Monte Alban’s dining room exudes cultural pride, as does its kitchen

Monte Alban’s dining room exudes cultural pride, as does its kitchen

Discover the ancient traditions and exotic flavors of Oaxacan cuisine at Monte Alban

By Richard Foss (

In recent years the ancient cuisine of Oaxaca has become much more available in Los Angeles, to widespread confusion among gringos who stumble upon one and expect familiar California/Mex flavors. This is the cuisine of an older culture, one less affected by the innovations of the conquistadores and those who followed them. The sauces are richer, more complex and altogether different, and so even familiar items taste exotic.

One of my favorite Oaxacan places is Monte Alban Restaurante, which is tucked in a strip mall on Santa Monica Boulevard. It doesn’t look like much from outside, but the vibrant folk art and murals of its interior give a sense of cultural pride. The menu is full of unusual items, and you may feel inclined to retreat to something you know. like a taco or burrito. Resist the urge — they’re good here, but other options offer rarer delights.

You might start with a molote, the equivalent of an Indian somosa made with a corn crust. It’s a crisp casing for potato and chorizo, a great little snack, and I am always in danger of over-ordering these because they’re so tasty. If you like mushrooms you might also consider an empanada de huitlacoche. This corn fungus has a delicious earthy flavor like concentrated morels or truffles, and it’s terrific packed into a thin-crusted turnover along with onions and a delicate sauce. If you’re very adventurous, you might order chapulines — grasshoppers sautéed with garlic, lime juice and a dash of chili. They don’t have a huge amount of flavor and can be compared to a delicate, crisp shrimp. Macho guys like to order these with beer, and any leftovers can be packed into children’s’ school lunches to delight and horrify their friends.

Another item that should be ordered if it is available is stuffed squash blossoms. One of the techniques the Oaxacans did adopt from the Spanish was cheese-making, and their style of cheese is great when stuffed into pumpkin flowers and fried.

The emblematic dish of Oaxaca is mole, a type of sauce made with ground nuts, seeds and herbs, often with chocolate as a base. There are several kinds with varying degrees of hotness, and you should try as many as you can. The chicken tamales here are a good place to start — they’re topped with a black mole that is velvety, rich and just a little hot, like a mild Thai curry. The yellow mole, which is hotter, is often served with beef dishes, and there are several variants on red mole, which is lighter and sweeter.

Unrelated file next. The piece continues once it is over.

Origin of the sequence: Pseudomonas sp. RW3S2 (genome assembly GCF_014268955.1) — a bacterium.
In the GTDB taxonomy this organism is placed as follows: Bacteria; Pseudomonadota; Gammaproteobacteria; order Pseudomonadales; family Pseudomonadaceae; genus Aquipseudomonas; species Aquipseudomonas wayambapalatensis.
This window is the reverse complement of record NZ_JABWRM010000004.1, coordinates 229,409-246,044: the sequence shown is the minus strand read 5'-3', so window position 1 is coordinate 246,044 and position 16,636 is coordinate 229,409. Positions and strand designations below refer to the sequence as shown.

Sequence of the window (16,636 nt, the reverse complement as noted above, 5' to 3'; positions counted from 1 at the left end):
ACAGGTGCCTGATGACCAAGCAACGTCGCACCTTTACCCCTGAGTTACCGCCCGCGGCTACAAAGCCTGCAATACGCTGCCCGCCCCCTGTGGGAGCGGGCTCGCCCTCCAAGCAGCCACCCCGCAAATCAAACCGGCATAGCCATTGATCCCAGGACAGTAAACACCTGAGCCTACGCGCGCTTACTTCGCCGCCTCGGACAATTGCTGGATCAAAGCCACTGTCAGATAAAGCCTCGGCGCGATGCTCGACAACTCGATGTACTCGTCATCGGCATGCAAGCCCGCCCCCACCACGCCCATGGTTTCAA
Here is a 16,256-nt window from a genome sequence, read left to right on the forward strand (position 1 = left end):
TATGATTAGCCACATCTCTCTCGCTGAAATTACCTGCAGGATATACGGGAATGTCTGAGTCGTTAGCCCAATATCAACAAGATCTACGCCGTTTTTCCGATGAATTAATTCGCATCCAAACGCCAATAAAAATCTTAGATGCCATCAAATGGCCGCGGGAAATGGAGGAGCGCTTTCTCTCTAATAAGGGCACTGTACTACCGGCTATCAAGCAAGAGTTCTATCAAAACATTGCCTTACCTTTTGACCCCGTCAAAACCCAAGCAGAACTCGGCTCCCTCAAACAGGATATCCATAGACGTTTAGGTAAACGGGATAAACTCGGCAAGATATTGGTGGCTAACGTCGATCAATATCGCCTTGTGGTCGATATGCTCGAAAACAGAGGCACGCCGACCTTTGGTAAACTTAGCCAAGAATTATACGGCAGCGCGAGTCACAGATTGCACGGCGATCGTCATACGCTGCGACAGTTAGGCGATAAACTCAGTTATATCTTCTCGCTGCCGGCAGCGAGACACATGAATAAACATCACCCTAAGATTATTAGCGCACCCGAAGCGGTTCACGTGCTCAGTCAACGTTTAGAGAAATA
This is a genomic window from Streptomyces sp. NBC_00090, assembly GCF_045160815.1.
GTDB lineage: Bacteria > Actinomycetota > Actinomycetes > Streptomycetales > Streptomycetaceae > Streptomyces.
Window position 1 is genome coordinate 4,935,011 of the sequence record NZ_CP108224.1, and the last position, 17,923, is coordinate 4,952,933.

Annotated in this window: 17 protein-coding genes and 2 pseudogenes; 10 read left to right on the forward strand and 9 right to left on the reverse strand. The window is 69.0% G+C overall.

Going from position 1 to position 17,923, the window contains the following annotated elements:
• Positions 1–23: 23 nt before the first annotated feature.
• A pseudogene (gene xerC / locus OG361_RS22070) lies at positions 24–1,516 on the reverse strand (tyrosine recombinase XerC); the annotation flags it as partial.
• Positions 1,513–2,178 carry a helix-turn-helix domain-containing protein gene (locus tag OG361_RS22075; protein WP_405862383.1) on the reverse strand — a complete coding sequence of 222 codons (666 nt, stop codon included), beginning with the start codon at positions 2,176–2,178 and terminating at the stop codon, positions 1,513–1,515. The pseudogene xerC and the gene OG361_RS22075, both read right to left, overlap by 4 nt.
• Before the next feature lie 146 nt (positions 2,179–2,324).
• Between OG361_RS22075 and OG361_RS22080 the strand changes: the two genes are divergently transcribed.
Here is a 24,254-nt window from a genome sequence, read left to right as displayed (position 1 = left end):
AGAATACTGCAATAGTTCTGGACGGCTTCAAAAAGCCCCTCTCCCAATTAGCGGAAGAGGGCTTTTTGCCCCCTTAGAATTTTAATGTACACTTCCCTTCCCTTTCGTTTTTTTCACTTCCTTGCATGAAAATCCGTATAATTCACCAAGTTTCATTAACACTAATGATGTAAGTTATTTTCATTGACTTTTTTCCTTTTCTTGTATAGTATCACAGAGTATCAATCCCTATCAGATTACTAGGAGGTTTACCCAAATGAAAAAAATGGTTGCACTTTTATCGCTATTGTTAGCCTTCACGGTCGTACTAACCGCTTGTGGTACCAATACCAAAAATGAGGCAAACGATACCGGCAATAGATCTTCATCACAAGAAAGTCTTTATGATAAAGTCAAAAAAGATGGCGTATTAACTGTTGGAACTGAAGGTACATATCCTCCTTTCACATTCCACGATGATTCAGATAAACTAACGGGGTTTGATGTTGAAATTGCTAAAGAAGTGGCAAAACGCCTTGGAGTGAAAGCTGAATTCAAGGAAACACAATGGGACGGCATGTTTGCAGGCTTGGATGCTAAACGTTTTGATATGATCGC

One way of trying several is to order a clayuda, a kind of Oaxacan pizza on a smoked cornmeal crust. This has an unusual cardboard-like texture that can take getting used to — Americans are used to having their pastry either crisp or soft, and this is neither. After a few bites you just enjoy it for what it is: a great platform for a slathering of black beans, avocado, salsa, cheese and meat. You can get it vegetarian or topped with grilled pork, chicken or tasajo, thinly sliced grilled beef that is chewy and tasty.  Ask for some of the different mole sauces on the side and you can get a taste of all the flavors, but beware — the clayuda is big and filling, easily a meal for two.

Other specialties here are barbacoa de chivo — a tender goat stew in a spicy red chili sauce — or a molcajete, a mix of grilled meats, cactus paddles and vegetables doused in sauce and served in a small cauldron made from volcanic rock. The cactus paddles have an intense taste slightly similar to bell pepper. Some people love it, some don’t — the only way to find out is to try it.

Beer and wine are offered, but I’d recommend one of the fruit drinks, juices or milkshakes that are another specialty of this region. These will vary with the season, but their horchata, a milky drink with rich flavors of nuts, cinnamon and vanilla, is particularly good.

There are newer restaurants that experiment with popularizing or fusing Oaxacan flavors, but Monte Alban remains my favorite. The family members who own the place give very personal service and are usually available to take time to explain unfamiliar dishes, and they help make the experience enjoyable. Prices are modest and portions large — take a few friends, fill the table with items you’ve never heard of, and start exploring.

Monte Alban open from 8 a.m. to 11 pm. Monday through Thursday and from 8 a.m. to midnight on weekends. Vegetarian items available.

Monte Alban Oaxaca Restaurante, 11929 Santa Monica Blvd., West L.A. (310) 444-7736